Is the Market Disconnected from Fundamentals?
Over the past 7-8 weeks, there has been no shortage of confusion about how the market is behaving. The S&P 500 peaked around 3,385 on February 19. It then dropped to 2,235 on March 23. And it has bounced back up to 2,845 as of the time of this writing on May 13.
Many investors are wondering, “does the stock market know something we don’t?” Most are likely saying, “what the market is doing doesn’t make any sense.” At face value, there appears to be a disconnect between where the market is trading and fundamentals, such as earnings. With this backdrop of bewilderment, let us further examine the recent happenings in the economy and the financial markets.
More than 30 million people have lost their jobs since the COVID-19 epidemic took hold, and unemployment has spiked to a post-WWII high. It may be on its way to an all-time high above the peak unemployment level of the Great Depression, which is estimated to be 24.9%.
The earnings of the companies in the S&P 500 are falling rapidly. According to FactSet:
On March 23, the forward 12-month P/E ratio was 13.1, as the price of the index hit its lowest value since 2016 at 2237.40. Since March 23, the price of the S&P 500 has increased by 28.8%, while the forward 12-month earnings per share (EPS) estimate has decreased by 16.2%. Thus, the increase in the “P” and the decrease in the “E” have both been drivers of the sharp rise in the P/E ratio over the past seven weeks. It is interesting to note that over the past 20 years, the correlation coefficient between the daily forward 12-month EPS estimate for the S&P 500 and the daily closing price of the S&P 500 is 0.92 (where 1.0 is a perfect positive linear relationship). Thus, both numbers tend to move in the same direction over time. Given the added uncertainty around estimates for future earnings due to COVID-19 (79 S&P 500 companies had withdrawn annual EPS guidance during the Q1 earnings season through April 30), this correlation may not hold in the near term. But assuming it still holds, it would seem unlikely that the increase in the price of the index and the decrease in the expected EPS for the index will continue much longer. Will the price of the index begin to fall, or will the forward 12-month EPS estimate begin to rise?
- Earnings Scorecard: For Q1 2020 (with 86% of the companies in the S&P 500 reporting actual results), 66% of S&P 500 companies have reported a positive EPS surprise, and 58% of S&P 500 companies have reported a positive revenue surprise.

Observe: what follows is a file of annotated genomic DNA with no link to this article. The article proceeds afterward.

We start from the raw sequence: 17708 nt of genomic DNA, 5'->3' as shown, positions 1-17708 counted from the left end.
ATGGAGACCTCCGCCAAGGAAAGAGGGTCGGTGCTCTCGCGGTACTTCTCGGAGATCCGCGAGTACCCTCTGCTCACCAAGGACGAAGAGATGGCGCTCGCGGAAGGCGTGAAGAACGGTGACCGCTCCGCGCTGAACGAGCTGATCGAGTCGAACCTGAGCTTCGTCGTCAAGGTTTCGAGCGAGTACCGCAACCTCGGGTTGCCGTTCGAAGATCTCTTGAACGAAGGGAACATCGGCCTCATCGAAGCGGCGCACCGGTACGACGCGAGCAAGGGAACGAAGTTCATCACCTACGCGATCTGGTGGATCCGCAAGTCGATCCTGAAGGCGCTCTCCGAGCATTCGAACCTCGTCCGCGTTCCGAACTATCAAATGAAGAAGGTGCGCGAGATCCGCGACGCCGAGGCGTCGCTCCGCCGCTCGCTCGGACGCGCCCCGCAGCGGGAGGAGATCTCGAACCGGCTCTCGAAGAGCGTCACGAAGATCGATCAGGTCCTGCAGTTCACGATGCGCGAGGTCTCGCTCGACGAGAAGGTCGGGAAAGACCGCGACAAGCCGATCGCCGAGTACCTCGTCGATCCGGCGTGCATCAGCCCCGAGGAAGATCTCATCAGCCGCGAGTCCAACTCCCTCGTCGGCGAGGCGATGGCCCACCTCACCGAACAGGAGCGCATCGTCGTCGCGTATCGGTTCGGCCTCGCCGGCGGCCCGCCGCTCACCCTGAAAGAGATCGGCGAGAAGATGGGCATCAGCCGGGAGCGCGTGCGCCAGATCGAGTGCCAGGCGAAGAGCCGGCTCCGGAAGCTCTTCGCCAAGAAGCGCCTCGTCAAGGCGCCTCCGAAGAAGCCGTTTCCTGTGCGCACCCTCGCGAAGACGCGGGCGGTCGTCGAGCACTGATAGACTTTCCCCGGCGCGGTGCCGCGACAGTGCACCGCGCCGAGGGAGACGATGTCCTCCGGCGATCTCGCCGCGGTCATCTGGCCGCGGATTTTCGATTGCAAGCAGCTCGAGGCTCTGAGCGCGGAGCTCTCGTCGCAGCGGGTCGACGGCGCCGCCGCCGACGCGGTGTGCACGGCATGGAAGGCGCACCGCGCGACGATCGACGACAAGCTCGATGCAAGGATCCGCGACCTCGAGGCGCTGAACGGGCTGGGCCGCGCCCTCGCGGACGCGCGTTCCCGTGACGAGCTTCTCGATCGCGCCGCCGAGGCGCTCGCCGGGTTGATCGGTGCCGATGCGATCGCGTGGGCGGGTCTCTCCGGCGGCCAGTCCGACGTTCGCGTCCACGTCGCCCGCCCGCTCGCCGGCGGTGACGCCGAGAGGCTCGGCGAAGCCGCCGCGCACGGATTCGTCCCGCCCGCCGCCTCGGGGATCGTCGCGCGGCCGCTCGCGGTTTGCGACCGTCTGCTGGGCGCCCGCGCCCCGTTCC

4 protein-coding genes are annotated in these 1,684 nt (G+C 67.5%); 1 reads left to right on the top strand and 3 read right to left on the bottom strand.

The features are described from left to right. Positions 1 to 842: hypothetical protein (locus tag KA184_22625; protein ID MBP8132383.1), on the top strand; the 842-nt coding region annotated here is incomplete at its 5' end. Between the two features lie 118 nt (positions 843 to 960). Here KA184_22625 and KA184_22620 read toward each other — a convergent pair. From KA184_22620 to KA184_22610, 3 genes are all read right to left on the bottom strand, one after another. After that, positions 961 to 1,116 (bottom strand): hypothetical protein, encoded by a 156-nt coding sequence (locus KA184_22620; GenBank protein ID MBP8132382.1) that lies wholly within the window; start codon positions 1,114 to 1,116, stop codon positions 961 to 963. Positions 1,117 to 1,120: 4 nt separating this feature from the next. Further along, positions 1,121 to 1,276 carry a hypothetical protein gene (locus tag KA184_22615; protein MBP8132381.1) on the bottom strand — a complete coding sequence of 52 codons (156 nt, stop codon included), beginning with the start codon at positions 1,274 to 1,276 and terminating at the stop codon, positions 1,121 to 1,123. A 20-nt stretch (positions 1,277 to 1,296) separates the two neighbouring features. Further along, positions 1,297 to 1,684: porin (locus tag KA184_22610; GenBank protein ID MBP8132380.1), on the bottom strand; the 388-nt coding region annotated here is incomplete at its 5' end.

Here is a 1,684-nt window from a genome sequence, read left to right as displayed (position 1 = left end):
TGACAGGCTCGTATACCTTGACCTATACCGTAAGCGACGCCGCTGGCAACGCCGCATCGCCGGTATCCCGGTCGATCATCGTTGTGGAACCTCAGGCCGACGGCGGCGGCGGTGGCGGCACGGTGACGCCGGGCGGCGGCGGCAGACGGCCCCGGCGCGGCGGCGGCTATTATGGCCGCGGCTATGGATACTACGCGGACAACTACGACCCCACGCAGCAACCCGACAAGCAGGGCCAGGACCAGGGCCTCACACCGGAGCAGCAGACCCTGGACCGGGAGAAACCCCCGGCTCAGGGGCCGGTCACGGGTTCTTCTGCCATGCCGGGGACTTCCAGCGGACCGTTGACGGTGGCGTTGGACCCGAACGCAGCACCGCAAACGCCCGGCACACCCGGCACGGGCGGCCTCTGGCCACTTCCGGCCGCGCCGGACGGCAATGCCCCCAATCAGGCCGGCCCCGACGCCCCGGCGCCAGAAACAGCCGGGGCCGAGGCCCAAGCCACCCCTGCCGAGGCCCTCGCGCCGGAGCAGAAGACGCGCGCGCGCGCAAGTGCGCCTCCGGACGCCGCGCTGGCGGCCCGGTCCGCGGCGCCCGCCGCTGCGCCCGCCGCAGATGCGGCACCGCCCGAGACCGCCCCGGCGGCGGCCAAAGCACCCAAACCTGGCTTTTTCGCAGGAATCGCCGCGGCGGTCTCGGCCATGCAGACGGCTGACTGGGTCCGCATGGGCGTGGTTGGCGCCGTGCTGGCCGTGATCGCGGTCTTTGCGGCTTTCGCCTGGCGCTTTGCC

- Earnings Growth: For Q1 2020, the blended earnings decline for the S&P 500 is -13.6%. If -13.6% is the actual decline for the quarter, it will mark the largest year-over-year decline in earnings reported by the index since Q3 2009 (-15.7%).
- Earnings Revisions: On March 31, the estimated earnings decline for Q1 2020 was -6.9%. Four sectors have lower growth rates on May 8 (compared to March 31) due to downward revisions to EPS estimates and negative EPS surprises.
- Earnings Guidance: For Q2 2020, 16 S&P 500 companies have issued negative EPS guidance, and 16 S&P 500 companies have issued positive EPS guidance.
- Valuation: The forward 12-month P/E ratio for the S&P 500 is 20.4. This P/E ratio is above the 5-year average (16.7) and the 10-year average (15.1). The last time the forward 12-month P/E ratio was above 20.0 was April of 2002.
The Federal Reserve has pledged to keep interest rates at or near zero for as long as necessary. As of 3/31/20, inflation is tracking around 2.1% on an annualized basis. Mortgage rates are at or very close to all-time lows, and the 10-year Treasury Bond has an annualized yield of 0.67%.
Does the Market Recovery Since March 23 Make Sense?
With this grim unemployment data and the cratering of corporate earnings, it appears to be a stretch to justify the markets rapid bounce off the (short-term?) market bottom that occurred March 23. If so many workers are unemployed and corporate earnings are expected to plummet, why and how is the stock market up 25-30% since March 23?